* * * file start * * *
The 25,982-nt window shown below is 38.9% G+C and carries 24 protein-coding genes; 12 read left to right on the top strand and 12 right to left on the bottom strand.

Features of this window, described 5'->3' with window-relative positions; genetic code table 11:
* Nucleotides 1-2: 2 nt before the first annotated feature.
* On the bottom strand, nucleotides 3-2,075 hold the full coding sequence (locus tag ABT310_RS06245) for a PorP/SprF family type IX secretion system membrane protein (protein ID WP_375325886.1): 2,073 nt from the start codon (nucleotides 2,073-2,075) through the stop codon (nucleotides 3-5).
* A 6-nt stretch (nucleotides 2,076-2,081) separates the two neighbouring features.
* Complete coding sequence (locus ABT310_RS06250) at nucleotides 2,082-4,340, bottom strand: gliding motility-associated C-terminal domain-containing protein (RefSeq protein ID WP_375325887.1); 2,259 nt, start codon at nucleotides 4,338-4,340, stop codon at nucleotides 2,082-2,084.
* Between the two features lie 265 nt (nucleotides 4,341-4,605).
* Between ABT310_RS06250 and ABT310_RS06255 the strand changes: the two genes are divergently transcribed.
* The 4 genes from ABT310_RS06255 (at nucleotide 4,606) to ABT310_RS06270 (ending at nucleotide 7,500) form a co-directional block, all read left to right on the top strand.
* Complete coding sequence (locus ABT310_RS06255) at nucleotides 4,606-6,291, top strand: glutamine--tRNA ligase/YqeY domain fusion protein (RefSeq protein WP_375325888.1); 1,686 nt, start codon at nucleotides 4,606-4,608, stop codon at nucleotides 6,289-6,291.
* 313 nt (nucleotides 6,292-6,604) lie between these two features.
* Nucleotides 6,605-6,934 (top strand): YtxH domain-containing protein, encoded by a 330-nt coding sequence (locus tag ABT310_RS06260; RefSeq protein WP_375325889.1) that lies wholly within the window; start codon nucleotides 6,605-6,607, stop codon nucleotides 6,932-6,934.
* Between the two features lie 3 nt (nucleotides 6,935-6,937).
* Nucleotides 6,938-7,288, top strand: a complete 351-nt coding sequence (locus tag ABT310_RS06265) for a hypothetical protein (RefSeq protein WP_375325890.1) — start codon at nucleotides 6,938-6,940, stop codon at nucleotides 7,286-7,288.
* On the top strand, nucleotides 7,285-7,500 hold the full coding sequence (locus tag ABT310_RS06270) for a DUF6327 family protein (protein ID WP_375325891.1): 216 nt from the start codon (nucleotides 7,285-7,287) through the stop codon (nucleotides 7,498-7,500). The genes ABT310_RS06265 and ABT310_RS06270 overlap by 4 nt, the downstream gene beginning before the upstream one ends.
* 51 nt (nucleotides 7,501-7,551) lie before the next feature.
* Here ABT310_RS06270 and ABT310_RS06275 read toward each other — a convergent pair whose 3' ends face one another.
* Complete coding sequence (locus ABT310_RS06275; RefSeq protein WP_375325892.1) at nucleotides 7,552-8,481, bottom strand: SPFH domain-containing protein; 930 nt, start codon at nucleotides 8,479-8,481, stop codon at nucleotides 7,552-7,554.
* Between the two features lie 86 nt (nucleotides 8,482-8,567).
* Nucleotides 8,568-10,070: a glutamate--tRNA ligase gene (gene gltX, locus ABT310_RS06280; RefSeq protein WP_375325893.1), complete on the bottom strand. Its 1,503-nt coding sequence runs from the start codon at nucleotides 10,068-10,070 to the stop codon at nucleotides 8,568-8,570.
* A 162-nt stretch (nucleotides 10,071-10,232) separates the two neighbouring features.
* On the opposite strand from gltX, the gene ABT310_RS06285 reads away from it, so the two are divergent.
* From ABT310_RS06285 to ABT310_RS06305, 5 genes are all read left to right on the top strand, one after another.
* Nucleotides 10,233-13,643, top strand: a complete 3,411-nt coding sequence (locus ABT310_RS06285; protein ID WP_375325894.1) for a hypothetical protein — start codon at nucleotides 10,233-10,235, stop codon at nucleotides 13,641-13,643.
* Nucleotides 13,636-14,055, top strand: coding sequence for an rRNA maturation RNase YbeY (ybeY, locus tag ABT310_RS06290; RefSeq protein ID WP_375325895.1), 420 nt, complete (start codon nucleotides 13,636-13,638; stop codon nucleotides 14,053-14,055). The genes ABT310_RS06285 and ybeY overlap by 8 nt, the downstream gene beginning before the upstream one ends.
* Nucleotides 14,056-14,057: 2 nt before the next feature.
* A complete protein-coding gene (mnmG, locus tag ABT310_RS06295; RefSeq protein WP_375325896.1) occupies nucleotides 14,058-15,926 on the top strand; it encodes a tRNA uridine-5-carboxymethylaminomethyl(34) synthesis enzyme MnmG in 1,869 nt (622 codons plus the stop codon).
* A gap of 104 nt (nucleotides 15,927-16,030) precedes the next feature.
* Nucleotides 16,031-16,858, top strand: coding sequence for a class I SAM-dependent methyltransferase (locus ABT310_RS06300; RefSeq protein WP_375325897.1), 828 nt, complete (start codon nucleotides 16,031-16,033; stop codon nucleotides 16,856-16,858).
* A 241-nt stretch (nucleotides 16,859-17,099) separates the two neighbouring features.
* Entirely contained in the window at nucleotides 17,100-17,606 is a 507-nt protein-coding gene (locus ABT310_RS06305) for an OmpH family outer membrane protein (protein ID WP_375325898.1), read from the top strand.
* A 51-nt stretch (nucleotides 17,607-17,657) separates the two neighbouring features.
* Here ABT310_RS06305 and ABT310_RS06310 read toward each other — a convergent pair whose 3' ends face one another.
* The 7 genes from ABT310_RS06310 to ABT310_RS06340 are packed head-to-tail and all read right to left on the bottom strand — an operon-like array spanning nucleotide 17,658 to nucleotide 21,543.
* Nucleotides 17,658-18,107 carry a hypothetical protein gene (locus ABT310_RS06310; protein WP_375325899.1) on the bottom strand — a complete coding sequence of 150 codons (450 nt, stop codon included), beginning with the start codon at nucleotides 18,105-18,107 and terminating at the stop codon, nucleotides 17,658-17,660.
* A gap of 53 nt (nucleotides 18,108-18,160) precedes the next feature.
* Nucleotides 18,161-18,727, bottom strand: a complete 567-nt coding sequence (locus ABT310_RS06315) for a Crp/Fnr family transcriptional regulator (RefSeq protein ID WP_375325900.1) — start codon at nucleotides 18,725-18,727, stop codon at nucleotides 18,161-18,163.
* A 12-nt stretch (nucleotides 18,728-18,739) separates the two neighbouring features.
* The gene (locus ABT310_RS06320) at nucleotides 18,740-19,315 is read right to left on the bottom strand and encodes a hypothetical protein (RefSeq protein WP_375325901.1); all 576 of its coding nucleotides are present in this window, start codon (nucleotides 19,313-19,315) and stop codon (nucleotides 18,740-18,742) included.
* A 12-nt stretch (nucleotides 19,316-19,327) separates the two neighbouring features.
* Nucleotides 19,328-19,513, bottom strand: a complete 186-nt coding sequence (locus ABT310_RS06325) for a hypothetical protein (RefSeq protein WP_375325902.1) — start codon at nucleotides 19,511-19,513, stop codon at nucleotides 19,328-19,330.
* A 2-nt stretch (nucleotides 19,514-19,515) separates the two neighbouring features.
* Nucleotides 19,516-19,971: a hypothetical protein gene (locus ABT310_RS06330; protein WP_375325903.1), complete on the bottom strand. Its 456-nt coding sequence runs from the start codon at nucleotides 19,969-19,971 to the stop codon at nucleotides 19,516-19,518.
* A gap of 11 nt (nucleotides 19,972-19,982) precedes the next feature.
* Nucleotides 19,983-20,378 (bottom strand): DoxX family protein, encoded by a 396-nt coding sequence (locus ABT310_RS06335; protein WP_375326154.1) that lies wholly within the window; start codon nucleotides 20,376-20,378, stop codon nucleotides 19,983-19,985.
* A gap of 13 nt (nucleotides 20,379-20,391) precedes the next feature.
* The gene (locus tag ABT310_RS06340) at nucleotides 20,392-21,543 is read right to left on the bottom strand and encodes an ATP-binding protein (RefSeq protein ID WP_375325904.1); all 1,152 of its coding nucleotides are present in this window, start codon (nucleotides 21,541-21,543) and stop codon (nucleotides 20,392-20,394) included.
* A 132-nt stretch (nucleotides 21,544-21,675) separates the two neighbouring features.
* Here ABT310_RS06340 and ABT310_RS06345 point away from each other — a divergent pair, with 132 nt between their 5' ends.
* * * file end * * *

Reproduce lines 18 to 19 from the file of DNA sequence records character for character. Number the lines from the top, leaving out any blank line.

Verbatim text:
* Complete coding sequence (locus ABT310_RS06275; RefSeq protein WP_375325892.1) at nucleotides 7,552-8,481, bottom strand: SPFH domain-containing protein; 930 nt, start codon at nucleotides 8,479-8,481, stop codon at nucleotides 7,552-7,554.
* Between the two features lie 86 nt (nucleotides 8,482-8,567).